04:38 (GMT +7) - Wednesday 26/06/2019

Property

Technology spreading in hospitality real estate

Released at: 15:53, 06/04/2019

Technology spreading in hospitality real estate

Photo: Hung Cao (VET)

Savills holds 7th "Meet the Experts" seminar to discuss changes in hospitality property and risks developers may face in 2019.

by Khanh Chi

Vietnam’s hospitality industry will continue to contribute greatly to the country’s rapid economic growth and create more jobs, Mr. Mauro Gasparotti, Director of Savills Hotels APAC, told the “Meet the Experts” seminar held by Savills Vietnam in Ho Chi Minh City.

The market has witnessed an increase in hotel and resort rates throughout the country in 2018, with the performance of hotels in major cities being particularly strong.

“We are also finally seeing developers beginning to propose international mid-scale and focused service hotels as well as giving more importance to design and guest experience,” he said. “There are market threats coming our way, however, relating to the strong pipeline of new supply in coastal areas, the fast growth of alternative accommodation via Airbnb, as well as the overall expected slowdown in global travelers this year.”

This year’s seminar focused on the impact of technology on hospitality developments and saw the attendance of over 150 local developers and senior industry representatives.

Ms. Uyen Nguyen, Senior Manager at Savills Hotels, said resort destinations have seen slightly lower average occupancy due to new properties entering the market. A total of 75 new hotels and resorts in the four and five-star categories opened in six main coastal destinations, providing 15,900 rooms, or 24 per cent of existing supply. Another 45,600 rooms are expected to come online during 2019-2022, which will certainly pose a threat to large standardized resorts, she said.

“Well-positioned hotels or resorts with an ‘instagrammable’ design, quality F&B, and unique facilities and services are currently performing better, with higher rates and occupancies than the more standard products,” Mr. Gasparotti said. “These products are defined as experience hotels or resorts and will be less affected by the overall pipeline of new openings. We would love to see more of them as they usually, along with the guest experience, also increase the quality of the destination.”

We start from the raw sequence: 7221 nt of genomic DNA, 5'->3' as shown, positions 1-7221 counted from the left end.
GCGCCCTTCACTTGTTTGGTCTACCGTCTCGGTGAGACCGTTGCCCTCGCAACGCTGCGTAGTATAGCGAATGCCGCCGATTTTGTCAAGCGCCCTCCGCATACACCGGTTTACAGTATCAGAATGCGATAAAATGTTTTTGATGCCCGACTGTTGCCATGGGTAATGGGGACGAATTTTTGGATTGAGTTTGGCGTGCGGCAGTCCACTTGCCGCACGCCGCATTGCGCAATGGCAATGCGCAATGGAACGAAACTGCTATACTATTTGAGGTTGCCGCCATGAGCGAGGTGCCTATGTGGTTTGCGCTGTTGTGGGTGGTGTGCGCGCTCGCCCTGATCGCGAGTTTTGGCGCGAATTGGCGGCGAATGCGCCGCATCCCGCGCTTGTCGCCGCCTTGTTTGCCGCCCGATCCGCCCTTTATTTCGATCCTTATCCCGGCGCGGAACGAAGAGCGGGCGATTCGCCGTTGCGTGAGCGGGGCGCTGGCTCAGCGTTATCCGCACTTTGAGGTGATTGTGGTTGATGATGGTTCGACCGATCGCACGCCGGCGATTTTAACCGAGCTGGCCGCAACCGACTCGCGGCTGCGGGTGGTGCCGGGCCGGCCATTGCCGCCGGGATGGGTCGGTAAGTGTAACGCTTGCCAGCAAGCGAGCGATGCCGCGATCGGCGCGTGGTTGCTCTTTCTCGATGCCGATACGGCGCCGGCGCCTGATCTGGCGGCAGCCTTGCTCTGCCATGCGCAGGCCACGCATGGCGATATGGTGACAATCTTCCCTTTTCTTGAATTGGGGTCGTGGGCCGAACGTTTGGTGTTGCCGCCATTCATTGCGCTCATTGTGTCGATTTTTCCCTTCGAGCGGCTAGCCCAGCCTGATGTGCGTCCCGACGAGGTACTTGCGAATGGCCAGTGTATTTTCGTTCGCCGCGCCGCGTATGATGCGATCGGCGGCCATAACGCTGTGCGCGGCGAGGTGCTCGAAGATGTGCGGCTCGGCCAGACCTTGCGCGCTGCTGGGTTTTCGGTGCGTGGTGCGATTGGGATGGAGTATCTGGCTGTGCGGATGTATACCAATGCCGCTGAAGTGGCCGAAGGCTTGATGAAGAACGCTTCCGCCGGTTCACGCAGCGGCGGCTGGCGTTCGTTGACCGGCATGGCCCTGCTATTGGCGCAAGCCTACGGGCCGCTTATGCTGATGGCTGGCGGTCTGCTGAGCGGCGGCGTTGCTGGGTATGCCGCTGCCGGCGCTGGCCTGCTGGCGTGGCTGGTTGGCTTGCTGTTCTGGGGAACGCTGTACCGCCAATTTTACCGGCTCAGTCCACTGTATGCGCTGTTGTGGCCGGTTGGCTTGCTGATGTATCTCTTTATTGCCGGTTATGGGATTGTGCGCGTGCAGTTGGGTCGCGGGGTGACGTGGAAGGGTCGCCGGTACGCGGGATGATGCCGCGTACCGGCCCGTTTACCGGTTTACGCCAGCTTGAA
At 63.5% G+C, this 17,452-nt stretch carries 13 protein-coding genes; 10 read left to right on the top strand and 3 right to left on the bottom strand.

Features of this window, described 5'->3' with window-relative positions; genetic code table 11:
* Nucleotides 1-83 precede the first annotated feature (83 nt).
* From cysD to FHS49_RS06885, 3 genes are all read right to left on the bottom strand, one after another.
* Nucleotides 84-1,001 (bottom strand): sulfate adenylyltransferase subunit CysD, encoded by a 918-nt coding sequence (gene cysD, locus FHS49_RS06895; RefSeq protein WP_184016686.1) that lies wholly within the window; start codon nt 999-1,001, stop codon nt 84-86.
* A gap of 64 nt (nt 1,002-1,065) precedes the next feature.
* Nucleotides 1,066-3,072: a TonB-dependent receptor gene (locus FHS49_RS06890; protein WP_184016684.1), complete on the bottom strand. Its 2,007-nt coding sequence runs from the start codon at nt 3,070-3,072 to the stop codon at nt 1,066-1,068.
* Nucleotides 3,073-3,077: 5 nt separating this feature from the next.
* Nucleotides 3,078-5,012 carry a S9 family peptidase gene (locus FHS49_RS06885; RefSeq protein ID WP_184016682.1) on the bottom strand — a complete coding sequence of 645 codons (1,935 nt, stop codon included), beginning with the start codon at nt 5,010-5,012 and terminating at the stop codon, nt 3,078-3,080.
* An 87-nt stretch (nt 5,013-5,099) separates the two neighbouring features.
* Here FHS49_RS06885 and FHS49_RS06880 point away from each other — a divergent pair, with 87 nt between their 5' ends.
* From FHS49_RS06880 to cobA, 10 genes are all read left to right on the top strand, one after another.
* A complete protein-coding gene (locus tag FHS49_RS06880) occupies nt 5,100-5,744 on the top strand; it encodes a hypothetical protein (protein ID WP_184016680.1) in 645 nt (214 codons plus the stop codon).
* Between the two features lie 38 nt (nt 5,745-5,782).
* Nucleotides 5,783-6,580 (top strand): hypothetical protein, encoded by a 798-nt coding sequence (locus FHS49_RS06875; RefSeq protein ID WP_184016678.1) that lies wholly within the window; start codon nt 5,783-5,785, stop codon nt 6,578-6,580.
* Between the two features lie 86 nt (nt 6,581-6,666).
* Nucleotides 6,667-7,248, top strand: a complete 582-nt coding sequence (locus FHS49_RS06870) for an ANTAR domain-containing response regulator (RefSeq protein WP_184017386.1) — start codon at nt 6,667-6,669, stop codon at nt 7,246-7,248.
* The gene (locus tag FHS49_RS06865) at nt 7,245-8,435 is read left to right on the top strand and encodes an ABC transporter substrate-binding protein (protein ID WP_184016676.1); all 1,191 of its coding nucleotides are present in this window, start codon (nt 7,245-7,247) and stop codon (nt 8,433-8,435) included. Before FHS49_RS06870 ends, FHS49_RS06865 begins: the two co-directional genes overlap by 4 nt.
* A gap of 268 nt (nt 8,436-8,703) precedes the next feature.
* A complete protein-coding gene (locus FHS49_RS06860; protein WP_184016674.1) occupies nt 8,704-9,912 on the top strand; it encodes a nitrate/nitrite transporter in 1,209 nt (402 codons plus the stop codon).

Ms. Uyen added that strong competition may occur between large properties who target groups or budget travelers. Market occupancy for the next couple of years is expected to be affected by new supply in Da Nang, Cam Ranh, and Phu Quoc, in both the condotel and resort segments, and this may result in a slowdown in performance, with rates having to adapt to the new level of competition. That said, it is clear that in Hanoi and Ho Chi Minh City, where new supply will be relatively limited and performance is expected to hold well, that there are numerous opportunities for new developments across all segments.

Mr. Bryan Chan, Director of Development, SE Asia & Korea, at the InterContinental Hotels Group explained how technology is applied to hotel developments both in the construction and operational stages. Guests can now use technology to facilitate their journey before, during and after staying at the hotel. Energy and waste reduction technologies such as the Building Management System (BMS) are expected to save costs by monitoring the ongoing performance of equipment in the building. Modular construction was also discussed during the event, as an innovative method for fast and efficient construction with consistent quality.

Robot butlers, mobile keys, mobile check-in / check-out and smart guestrooms are being applied more often in hotels to reduce operating costs and staff numbers. However, a “human touch” will remain a critical part of the guest experience.

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